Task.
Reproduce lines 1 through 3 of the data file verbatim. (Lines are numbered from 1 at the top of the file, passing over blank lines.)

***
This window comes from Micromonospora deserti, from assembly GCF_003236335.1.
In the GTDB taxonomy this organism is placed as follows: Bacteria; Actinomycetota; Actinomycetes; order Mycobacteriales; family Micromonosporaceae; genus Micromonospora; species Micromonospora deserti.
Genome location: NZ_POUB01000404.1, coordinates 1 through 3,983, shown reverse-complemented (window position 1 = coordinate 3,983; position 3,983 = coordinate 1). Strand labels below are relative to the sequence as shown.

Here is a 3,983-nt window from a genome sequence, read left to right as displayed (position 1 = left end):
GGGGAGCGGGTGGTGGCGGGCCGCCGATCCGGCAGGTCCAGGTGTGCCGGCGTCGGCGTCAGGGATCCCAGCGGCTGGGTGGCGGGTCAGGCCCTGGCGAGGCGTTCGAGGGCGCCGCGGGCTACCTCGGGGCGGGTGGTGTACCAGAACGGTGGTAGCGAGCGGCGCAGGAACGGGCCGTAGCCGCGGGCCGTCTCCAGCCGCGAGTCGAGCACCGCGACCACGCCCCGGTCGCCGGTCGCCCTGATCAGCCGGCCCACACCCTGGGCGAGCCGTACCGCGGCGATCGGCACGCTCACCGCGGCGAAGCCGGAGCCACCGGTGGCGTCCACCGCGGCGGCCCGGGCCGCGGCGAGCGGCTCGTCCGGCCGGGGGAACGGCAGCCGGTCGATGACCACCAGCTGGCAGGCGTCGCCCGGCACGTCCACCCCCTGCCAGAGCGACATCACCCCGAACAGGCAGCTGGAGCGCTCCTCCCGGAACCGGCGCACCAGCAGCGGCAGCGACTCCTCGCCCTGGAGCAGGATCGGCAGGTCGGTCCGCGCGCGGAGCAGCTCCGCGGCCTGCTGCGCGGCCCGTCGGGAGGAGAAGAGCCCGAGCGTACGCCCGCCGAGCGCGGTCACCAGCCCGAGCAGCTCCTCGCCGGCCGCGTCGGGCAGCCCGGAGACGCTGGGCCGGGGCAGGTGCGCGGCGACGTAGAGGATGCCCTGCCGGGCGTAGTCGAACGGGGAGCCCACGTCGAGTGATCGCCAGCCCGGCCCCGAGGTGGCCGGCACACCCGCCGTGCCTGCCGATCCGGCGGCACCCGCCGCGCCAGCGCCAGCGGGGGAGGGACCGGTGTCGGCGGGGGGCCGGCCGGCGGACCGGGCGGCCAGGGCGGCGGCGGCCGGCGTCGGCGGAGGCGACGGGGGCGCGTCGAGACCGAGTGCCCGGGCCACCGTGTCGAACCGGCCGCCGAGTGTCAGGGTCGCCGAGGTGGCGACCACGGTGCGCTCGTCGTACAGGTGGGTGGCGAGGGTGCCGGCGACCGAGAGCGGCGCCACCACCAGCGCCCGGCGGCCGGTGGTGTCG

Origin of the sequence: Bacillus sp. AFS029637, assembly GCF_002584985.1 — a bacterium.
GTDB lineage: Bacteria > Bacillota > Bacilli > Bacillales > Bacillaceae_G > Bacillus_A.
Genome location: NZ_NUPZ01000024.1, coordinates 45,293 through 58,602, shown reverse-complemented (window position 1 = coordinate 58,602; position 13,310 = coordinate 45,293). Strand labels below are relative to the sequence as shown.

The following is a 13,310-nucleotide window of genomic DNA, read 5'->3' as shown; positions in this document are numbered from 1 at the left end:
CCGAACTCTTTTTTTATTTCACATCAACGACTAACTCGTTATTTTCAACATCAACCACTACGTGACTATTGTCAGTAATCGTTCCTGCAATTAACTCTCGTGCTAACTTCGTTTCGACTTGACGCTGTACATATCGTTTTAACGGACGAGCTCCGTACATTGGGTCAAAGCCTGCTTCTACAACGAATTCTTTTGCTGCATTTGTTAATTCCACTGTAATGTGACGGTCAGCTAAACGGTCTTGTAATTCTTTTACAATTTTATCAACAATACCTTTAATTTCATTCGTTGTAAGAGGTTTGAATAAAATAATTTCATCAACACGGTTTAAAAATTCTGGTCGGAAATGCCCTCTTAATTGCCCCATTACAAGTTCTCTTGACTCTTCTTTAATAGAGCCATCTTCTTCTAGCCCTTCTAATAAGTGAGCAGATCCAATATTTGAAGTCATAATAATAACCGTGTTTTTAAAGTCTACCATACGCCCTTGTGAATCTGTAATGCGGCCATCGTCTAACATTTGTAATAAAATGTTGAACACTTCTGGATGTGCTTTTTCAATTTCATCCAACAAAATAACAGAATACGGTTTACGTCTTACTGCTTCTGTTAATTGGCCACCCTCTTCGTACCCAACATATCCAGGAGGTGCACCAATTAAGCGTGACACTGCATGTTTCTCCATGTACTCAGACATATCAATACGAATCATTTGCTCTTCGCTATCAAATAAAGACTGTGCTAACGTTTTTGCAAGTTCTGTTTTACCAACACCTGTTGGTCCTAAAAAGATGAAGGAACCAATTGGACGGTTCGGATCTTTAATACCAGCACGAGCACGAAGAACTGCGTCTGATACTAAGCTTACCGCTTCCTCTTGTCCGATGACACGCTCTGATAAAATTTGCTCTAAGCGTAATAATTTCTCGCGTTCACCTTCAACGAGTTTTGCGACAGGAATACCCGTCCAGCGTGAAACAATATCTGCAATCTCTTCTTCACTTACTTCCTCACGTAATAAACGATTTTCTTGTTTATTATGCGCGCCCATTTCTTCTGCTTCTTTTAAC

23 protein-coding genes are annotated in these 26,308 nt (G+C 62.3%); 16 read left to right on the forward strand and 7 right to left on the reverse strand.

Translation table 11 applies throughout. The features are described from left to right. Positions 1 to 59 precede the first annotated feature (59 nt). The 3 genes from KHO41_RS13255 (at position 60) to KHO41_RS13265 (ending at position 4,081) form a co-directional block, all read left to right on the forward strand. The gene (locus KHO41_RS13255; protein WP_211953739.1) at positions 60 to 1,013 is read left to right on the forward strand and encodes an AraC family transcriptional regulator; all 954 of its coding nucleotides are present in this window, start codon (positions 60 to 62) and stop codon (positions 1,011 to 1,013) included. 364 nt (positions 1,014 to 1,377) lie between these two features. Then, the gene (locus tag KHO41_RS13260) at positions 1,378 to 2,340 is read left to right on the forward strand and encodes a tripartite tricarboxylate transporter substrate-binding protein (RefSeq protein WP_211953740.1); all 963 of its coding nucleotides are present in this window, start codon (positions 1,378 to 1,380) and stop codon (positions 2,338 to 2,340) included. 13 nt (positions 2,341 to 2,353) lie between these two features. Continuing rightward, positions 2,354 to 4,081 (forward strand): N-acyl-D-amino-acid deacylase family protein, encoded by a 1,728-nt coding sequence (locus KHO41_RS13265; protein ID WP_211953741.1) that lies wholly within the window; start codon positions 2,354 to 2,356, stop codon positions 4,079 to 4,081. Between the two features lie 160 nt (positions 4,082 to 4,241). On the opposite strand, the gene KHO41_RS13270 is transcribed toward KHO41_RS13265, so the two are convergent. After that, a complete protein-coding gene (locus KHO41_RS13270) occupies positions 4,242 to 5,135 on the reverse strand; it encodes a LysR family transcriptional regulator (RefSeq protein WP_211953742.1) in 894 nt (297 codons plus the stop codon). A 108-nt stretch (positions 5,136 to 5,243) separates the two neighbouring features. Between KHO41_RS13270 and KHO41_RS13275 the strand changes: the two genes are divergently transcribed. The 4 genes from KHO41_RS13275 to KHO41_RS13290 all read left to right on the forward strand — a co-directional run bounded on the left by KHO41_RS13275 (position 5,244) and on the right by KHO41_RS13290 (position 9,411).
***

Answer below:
This window comes from Micromonospora deserti, from assembly GCF_003236335.1.
In the GTDB taxonomy this organism is placed as follows: Bacteria; Actinomycetota; Actinomycetes; order Mycobacteriales; family Micromonosporaceae; genus Micromonospora; species Micromonospora deserti.
Genome location: NZ_POUB01000404.1, coordinates 1 through 3,983, shown reverse-complemented (window position 1 = coordinate 3,983; position 3,983 = coordinate 1). Strand labels below are relative to the sequence as shown.